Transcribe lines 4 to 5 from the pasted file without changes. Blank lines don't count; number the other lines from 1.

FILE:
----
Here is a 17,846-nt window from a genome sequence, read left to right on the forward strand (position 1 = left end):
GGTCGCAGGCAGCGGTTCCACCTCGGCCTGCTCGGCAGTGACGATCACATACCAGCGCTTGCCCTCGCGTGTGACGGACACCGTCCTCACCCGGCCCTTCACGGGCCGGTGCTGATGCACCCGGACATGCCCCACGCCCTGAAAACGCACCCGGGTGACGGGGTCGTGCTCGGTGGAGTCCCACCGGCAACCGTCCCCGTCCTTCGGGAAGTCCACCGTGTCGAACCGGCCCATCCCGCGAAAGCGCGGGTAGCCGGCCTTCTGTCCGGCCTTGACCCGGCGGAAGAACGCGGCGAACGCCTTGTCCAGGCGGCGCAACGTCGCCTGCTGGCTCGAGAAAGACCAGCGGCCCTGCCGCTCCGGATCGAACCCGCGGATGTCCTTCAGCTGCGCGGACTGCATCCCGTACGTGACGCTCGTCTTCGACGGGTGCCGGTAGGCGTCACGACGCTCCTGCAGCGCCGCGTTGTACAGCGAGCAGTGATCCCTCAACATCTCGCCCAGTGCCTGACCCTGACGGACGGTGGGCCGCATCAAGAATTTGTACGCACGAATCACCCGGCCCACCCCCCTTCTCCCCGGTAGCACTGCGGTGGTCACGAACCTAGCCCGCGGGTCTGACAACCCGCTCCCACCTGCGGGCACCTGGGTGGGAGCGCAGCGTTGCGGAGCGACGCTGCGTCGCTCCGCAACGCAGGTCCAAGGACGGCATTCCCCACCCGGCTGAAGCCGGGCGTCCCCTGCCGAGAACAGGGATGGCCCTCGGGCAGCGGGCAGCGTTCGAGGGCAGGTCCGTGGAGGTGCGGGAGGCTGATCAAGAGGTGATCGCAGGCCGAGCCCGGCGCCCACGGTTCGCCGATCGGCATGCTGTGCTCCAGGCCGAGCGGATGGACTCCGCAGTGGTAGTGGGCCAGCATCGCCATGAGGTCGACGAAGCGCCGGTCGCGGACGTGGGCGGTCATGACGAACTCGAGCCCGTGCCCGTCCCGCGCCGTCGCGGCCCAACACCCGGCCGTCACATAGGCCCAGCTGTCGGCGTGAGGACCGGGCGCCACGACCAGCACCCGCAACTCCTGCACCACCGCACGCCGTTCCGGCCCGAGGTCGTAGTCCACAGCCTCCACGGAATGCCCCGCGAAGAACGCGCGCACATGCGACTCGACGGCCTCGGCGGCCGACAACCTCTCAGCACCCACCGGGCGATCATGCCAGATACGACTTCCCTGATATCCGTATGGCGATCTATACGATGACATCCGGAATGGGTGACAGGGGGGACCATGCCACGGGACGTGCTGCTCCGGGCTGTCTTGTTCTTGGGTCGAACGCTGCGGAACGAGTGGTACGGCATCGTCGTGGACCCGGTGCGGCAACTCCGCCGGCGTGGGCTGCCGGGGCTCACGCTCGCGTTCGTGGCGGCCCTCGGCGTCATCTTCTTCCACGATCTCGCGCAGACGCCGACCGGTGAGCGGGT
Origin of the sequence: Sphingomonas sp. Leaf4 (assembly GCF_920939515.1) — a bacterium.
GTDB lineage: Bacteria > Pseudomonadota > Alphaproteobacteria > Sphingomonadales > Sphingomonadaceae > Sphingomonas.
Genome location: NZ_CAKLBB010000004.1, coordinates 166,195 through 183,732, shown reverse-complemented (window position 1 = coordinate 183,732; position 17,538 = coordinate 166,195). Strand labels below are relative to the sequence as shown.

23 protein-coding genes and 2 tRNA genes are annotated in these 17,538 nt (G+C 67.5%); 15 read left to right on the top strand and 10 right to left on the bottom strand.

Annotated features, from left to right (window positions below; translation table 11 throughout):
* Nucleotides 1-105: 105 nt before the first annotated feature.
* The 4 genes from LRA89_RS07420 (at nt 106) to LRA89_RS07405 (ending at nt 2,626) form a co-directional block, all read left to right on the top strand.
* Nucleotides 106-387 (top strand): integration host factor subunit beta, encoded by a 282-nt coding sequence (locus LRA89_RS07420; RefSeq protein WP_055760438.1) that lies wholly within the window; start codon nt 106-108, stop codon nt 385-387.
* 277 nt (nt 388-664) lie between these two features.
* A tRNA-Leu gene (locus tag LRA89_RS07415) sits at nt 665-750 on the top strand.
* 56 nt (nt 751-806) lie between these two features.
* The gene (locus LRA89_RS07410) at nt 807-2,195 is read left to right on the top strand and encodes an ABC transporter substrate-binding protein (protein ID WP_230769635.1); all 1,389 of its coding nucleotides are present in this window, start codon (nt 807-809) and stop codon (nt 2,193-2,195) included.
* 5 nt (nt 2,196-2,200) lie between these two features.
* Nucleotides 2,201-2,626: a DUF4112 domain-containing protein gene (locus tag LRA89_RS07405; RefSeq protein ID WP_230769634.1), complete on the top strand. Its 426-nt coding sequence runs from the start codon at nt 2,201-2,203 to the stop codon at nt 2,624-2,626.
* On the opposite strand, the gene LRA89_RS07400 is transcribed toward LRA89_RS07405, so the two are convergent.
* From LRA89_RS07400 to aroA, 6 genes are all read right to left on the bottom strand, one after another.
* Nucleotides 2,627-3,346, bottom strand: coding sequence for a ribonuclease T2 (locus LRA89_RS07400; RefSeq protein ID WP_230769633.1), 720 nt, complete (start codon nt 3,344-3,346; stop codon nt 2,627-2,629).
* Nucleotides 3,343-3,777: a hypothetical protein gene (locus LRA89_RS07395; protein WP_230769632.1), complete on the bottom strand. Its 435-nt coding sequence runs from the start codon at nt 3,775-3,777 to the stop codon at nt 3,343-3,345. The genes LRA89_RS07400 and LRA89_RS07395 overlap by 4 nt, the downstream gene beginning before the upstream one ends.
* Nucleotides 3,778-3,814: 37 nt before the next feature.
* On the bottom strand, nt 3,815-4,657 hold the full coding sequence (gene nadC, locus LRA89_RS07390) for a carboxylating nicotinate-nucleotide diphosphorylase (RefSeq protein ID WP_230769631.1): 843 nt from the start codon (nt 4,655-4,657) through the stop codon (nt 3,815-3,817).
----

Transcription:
GTDB lineage: Bacteria > Pseudomonadota > Alphaproteobacteria > Sphingomonadales > Sphingomonadaceae > Sphingomonas.
Genome location: NZ_CAKLBB010000004.1, coordinates 166,195 through 183,732, shown reverse-complemented (window position 1 = coordinate 183,732; position 17,538 = coordinate 166,195). Strand labels below are relative to the sequence as shown.